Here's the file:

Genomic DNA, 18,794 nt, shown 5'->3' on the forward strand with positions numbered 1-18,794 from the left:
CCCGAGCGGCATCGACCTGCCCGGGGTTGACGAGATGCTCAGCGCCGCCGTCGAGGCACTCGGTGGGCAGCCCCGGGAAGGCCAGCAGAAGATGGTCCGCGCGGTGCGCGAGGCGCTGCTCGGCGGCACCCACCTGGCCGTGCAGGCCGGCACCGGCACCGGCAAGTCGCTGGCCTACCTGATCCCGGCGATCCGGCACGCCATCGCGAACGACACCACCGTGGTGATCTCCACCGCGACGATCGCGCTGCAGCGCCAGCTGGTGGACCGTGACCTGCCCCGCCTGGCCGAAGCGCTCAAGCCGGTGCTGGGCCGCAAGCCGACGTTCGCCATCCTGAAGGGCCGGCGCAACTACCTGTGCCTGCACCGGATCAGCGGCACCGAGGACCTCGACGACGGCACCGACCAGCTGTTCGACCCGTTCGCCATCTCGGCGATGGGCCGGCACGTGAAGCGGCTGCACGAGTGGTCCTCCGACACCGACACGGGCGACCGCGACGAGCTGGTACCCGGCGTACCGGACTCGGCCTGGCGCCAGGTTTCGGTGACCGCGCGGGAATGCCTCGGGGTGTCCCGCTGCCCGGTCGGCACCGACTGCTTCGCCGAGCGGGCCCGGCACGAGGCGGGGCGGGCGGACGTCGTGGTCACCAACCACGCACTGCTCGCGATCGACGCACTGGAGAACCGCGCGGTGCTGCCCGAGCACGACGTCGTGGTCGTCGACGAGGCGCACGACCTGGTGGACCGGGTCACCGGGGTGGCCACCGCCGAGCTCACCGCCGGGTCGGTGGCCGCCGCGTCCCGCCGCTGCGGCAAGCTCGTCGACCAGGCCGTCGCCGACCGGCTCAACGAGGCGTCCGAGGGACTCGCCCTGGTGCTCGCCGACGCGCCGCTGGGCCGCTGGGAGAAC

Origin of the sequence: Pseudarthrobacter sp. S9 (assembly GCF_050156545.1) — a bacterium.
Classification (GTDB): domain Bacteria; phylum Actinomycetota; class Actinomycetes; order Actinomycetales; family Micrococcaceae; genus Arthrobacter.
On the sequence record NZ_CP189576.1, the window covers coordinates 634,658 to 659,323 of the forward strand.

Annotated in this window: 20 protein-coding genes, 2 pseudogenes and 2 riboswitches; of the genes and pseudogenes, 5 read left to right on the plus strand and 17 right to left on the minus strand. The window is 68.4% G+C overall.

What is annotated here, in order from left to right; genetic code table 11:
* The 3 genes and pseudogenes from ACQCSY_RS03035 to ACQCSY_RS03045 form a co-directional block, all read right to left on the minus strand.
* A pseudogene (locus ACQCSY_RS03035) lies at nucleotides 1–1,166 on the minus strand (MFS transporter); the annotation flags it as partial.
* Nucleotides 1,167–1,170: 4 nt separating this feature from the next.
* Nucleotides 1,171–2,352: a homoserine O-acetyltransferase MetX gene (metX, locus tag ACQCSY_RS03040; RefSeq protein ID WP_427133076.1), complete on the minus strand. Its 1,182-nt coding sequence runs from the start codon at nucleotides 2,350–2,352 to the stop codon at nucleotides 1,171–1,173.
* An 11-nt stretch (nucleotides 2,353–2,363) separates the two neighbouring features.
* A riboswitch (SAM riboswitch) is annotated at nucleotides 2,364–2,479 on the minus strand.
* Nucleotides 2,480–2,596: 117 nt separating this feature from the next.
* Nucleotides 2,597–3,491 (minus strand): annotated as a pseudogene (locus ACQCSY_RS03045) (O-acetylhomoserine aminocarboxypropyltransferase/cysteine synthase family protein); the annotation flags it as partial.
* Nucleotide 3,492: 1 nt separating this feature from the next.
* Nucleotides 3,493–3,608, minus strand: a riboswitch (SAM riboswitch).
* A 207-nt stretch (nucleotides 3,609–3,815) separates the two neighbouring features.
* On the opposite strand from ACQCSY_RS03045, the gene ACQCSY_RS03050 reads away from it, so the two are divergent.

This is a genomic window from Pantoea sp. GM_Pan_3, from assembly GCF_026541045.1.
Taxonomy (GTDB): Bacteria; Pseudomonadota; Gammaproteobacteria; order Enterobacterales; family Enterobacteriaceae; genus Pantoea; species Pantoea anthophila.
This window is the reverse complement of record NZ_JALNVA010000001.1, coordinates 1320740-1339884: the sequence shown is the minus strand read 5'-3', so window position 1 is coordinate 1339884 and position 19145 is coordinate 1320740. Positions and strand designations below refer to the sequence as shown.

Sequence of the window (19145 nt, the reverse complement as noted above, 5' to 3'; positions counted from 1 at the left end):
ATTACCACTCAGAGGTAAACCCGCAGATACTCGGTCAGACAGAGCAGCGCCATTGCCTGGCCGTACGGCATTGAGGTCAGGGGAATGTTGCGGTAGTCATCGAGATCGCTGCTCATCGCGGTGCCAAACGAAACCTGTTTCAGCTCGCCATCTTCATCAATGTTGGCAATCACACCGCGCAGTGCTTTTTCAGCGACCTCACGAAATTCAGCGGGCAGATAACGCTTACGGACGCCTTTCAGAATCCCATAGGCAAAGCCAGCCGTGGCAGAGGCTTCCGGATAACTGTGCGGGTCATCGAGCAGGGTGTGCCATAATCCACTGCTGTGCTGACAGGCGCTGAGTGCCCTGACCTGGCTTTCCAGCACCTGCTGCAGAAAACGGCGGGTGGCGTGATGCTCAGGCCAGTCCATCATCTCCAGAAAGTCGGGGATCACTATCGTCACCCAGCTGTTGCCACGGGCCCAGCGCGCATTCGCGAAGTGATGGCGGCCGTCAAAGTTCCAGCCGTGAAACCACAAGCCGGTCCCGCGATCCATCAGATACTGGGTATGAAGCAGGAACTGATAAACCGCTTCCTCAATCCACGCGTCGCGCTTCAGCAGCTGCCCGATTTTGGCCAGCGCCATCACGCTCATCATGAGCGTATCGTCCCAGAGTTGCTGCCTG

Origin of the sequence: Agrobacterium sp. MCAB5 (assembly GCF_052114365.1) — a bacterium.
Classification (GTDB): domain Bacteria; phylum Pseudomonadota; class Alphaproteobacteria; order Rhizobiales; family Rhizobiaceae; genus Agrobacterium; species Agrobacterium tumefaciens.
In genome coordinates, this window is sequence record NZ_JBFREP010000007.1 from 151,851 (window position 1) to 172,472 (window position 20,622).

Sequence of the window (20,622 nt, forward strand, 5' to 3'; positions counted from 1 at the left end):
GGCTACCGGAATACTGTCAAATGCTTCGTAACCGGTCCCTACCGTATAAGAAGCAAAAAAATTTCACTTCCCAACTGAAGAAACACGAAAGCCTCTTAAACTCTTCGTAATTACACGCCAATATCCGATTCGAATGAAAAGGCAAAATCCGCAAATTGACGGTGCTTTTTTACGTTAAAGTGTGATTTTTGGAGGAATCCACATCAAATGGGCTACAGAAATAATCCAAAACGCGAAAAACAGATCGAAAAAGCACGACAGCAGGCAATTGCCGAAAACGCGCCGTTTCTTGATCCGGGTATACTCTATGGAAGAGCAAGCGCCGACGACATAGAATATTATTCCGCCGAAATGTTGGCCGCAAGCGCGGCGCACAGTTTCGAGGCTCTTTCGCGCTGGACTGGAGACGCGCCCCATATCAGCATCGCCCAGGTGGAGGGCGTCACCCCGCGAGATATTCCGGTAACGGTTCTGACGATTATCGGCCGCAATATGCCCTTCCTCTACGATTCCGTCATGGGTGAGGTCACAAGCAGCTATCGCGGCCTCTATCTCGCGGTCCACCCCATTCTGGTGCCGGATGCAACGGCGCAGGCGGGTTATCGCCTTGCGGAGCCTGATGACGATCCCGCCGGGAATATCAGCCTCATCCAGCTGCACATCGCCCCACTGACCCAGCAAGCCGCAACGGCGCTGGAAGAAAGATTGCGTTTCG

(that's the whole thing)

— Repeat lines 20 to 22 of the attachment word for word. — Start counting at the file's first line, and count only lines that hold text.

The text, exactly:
This is a genomic window from Pantoea sp. GM_Pan_3, from assembly GCF_026541045.1.
Taxonomy (GTDB): Bacteria; Pseudomonadota; Gammaproteobacteria; order Enterobacterales; family Enterobacteriaceae; genus Pantoea; species Pantoea anthophila.
This window is the reverse complement of record NZ_JALNVA010000001.1, coordinates 1320740-1339884: the sequence shown is the minus strand read 5'-3', so window position 1 is coordinate 1339884 and position 19145 is coordinate 1320740. Positions and strand designations below refer to the sequence as shown.